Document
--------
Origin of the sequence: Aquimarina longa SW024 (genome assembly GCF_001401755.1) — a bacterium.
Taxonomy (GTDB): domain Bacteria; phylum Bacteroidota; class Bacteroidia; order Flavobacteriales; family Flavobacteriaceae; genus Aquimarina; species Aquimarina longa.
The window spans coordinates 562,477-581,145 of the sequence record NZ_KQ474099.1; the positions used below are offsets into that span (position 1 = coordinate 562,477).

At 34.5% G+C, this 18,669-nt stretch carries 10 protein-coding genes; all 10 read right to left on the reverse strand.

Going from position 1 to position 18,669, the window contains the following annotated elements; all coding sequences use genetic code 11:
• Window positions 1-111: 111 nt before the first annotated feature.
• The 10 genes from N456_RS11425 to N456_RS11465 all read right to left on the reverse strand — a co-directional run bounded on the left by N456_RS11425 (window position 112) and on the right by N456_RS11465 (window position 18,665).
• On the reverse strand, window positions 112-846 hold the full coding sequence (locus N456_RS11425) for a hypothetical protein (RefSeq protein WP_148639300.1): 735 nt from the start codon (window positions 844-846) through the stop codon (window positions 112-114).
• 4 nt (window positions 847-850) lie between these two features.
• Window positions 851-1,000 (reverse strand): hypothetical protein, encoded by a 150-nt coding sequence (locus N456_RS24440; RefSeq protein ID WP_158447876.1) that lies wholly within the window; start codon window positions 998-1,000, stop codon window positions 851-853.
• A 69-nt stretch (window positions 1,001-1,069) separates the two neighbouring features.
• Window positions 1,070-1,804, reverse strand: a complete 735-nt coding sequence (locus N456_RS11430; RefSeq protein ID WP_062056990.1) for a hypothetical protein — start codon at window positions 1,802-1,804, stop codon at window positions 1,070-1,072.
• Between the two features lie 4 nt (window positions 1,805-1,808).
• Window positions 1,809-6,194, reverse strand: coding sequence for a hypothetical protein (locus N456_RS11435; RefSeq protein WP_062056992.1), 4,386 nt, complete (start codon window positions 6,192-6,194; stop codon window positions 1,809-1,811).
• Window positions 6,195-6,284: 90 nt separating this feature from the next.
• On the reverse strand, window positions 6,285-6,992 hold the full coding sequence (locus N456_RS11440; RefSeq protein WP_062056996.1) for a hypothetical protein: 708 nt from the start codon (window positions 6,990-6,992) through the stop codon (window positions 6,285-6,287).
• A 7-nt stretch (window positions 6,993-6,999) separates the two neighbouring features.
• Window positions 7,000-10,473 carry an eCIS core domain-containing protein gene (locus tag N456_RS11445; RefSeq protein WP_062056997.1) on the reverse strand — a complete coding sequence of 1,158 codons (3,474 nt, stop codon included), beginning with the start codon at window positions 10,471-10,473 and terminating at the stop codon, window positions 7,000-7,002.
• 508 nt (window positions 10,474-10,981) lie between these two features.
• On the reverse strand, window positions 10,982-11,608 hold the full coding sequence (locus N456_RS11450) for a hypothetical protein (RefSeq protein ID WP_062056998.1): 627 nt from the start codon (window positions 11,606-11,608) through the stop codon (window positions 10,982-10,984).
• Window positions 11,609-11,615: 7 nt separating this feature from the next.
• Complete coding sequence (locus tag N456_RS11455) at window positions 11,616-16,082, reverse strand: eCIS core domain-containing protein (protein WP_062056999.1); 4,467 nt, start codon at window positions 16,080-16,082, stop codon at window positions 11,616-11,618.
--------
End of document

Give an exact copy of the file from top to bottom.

Origin of the sequence: Aquimarina longa SW024 (genome assembly GCF_001401755.1) — a bacterium.
Taxonomy (GTDB): domain Bacteria; phylum Bacteroidota; class Bacteroidia; order Flavobacteriales; family Flavobacteriaceae; genus Aquimarina; species Aquimarina longa.
The window spans coordinates 562,477-581,145 of the sequence record NZ_KQ474099.1; the positions used below are offsets into that span (position 1 = coordinate 562,477).

At 34.5% G+C, this 18,669-nt stretch carries 10 protein-coding genes; all 10 read right to left on the reverse strand.

Going from position 1 to position 18,669, the window contains the following annotated elements; all coding sequences use genetic code 11:
• Window positions 1-111: 111 nt before the first annotated feature.
• The 10 genes from N456_RS11425 to N456_RS11465 all read right to left on the reverse strand — a co-directional run bounded on the left by N456_RS11425 (window position 112) and on the right by N456_RS11465 (window position 18,665).
• On the reverse strand, window positions 112-846 hold the full coding sequence (locus N456_RS11425) for a hypothetical protein (RefSeq protein WP_148639300.1): 735 nt from the start codon (window positions 844-846) through the stop codon (window positions 112-114).
• 4 nt (window positions 847-850) lie between these two features.
• Window positions 851-1,000 (reverse strand): hypothetical protein, encoded by a 150-nt coding sequence (locus N456_RS24440; RefSeq protein ID WP_158447876.1) that lies wholly within the window; start codon window positions 998-1,000, stop codon window positions 851-853.
• A 69-nt stretch (window positions 1,001-1,069) separates the two neighbouring features.
• Window positions 1,070-1,804, reverse strand: a complete 735-nt coding sequence (locus N456_RS11430; RefSeq protein ID WP_062056990.1) for a hypothetical protein — start codon at window positions 1,802-1,804, stop codon at window positions 1,070-1,072.
• Between the two features lie 4 nt (window positions 1,805-1,808).
• Window positions 1,809-6,194, reverse strand: coding sequence for a hypothetical protein (locus N456_RS11435; RefSeq protein WP_062056992.1), 4,386 nt, complete (start codon window positions 6,192-6,194; stop codon window positions 1,809-1,811).
• Window positions 6,195-6,284: 90 nt separating this feature from the next.
• On the reverse strand, window positions 6,285-6,992 hold the full coding sequence (locus N456_RS11440; RefSeq protein WP_062056996.1) for a hypothetical protein: 708 nt from the start codon (window positions 6,990-6,992) through the stop codon (window positions 6,285-6,287).
• A 7-nt stretch (window positions 6,993-6,999) separates the two neighbouring features.
• Window positions 7,000-10,473 carry an eCIS core domain-containing protein gene (locus tag N456_RS11445; RefSeq protein WP_062056997.1) on the reverse strand — a complete coding sequence of 1,158 codons (3,474 nt, stop codon included), beginning with the start codon at window positions 10,471-10,473 and terminating at the stop codon, window positions 7,000-7,002.
• 508 nt (window positions 10,474-10,981) lie between these two features.
• On the reverse strand, window positions 10,982-11,608 hold the full coding sequence (locus N456_RS11450) for a hypothetical protein (RefSeq protein ID WP_062056998.1): 627 nt from the start codon (window positions 11,606-11,608) through the stop codon (window positions 10,982-10,984).
• Window positions 11,609-11,615: 7 nt separating this feature from the next.
• Complete coding sequence (locus tag N456_RS11455) at window positions 11,616-16,082, reverse strand: eCIS core domain-containing protein (protein WP_062056999.1); 4,467 nt, start codon at window positions 16,080-16,082, stop codon at window positions 11,616-11,618.